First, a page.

14. Cutting_Edgetech

    Cutting_Edgetech Registered Member

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    emmpe, you have a point. Some countries have some very immoral laws in which their own people are being abused by the Governments themselves. I'm not going to name any countries here because I don't want this thread to end up being locked.
     
  15. J_L

    J_L Registered Member

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    Well, at least he was somewhat intelligent using it in the first place.
     
  16. Searching_ _ _

    Searching_ _ _ Registered Member

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    LulzSec Fiasco - HMA Blog
     
  17. Cutting_Edgetech

    Cutting_Edgetech Registered Member

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    It's really sad Steve you show up here, and have time to post at Wilders when you very rarely will respond to any questions from your paying customers on your own forum. I would say 90 percent of questions on your own forum never get answered. When you do respond you only dodge the question by giving very vague information. Steve start responding to questions on your own forum before you take time to post here. I once was foolish enough to take up for you when people bashed your company. I really do want to see you deliver on your quality of service. I really do want to see Clarion up and running flawlessly, but you never deliver on your promises. If you want to be taken seriously here at all then stop abusing your customers, and learn how to run a business. How can anyone depend on your services based on how irresponsible you are. Are you responsible enough to make sure your services are functioning properly, and not leaking the identity of your users? It could mean someone's very life. You offer a service that is crucial in some parts of the world where people are desperate, and need support due to cruel immoral governments. What if someone needs to release sensitive data on the web just because it's the moral thing to do? Can they depend on you? Anyways, you can start by answering questions on your own forum.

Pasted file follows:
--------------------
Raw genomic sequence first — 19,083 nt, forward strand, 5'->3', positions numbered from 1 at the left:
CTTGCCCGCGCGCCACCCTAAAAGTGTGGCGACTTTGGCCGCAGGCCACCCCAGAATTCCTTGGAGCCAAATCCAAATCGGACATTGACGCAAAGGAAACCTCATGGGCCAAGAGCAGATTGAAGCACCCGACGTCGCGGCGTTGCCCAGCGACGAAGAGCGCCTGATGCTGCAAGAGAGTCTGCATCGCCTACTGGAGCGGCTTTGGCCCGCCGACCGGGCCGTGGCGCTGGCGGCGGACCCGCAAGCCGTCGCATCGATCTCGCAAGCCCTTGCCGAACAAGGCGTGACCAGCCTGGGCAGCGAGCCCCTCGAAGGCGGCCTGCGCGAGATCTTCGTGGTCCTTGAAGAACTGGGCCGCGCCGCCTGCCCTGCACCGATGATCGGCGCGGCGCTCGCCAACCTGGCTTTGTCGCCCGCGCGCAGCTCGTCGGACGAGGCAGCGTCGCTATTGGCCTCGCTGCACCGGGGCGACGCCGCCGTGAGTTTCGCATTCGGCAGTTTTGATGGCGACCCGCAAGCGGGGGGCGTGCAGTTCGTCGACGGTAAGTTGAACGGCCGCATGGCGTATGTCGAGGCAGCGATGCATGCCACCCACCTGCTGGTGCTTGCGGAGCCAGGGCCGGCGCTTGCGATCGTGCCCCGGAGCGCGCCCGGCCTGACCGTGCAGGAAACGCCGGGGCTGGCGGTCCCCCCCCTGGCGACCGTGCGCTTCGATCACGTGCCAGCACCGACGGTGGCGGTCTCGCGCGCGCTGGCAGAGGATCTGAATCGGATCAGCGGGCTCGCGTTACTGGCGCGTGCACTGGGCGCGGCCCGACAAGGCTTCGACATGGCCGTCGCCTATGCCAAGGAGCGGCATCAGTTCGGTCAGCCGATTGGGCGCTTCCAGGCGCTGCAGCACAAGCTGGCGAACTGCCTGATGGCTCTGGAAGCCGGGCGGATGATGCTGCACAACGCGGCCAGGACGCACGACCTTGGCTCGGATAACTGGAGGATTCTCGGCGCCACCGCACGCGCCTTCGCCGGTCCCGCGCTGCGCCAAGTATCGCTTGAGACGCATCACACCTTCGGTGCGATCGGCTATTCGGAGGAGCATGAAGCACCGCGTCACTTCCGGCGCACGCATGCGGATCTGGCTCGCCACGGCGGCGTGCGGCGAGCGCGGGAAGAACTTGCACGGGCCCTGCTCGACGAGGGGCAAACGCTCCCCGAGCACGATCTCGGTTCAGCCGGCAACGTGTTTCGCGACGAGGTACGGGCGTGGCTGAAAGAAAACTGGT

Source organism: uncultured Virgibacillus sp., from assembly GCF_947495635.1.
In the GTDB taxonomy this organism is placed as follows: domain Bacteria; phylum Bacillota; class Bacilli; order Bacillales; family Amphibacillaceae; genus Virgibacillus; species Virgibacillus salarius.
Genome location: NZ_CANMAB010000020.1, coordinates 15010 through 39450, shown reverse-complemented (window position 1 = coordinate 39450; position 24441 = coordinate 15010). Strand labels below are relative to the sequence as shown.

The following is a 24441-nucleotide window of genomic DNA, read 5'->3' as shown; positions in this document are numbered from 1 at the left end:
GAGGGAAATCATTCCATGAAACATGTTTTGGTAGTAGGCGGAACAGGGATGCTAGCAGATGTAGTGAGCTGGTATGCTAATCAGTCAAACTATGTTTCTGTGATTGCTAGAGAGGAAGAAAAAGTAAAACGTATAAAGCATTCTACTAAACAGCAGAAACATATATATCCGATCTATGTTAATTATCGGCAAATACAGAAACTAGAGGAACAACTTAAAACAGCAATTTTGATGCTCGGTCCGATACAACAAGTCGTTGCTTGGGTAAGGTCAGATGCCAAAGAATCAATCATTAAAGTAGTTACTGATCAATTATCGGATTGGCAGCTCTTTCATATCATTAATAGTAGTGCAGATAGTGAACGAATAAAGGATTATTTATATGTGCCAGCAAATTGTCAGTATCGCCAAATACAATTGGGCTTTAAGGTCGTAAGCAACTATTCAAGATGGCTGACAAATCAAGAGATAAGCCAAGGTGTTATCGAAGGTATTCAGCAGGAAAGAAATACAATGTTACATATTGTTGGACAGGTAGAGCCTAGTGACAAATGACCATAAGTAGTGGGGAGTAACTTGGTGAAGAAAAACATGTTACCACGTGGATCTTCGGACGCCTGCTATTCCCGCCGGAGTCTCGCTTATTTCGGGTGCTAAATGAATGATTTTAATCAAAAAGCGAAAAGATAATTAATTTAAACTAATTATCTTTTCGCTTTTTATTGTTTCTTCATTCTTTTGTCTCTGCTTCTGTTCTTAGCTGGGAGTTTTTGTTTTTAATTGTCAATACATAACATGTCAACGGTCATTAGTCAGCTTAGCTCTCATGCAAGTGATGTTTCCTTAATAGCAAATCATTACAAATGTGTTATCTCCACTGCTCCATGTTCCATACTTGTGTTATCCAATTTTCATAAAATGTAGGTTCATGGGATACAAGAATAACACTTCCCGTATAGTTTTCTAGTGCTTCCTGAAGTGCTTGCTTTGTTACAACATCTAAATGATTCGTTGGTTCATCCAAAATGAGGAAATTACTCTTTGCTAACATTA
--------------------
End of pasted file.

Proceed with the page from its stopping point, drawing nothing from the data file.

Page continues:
18. hugsy

    hugsy Registered Member

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    Lets stay to the topic.

    If you trust your identity to a third party, then don't expect to stay anonymous. Simple.
    Use Tor or public wifi spot and change it often, but that is not a concern here.
    Similar if you intrust your data and let some cloud company to encrypt your data and then wonder when they abuse your trust.

    If i paraphrase from Dirty Harry: You know how they say "f* you" in this business, "trust me"
     
  19. Dude111

    Dude111 Registered Member

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    Well you can unless your doing what those losers did!
     
  20. bryanjoe

    bryanjoe Registered Member

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    so nonsense !!!!!

    instead of spending time on own business, the first thing, he does is to post news of other vpn....

    where is the resident helpdesk at wilders? :D :D :D
     
  21. Noob

    Noob Registered Member

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    Wow he got caught with his own words :) (I mean the OP)
     
  22. Necropsie

    Necropsie Registered Member

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    This is funny, because i just bought a pro package from HAM today.

    And basically, HAM says "if there is a court order, i will give your details."

    Do you want to know why i bought a pro package?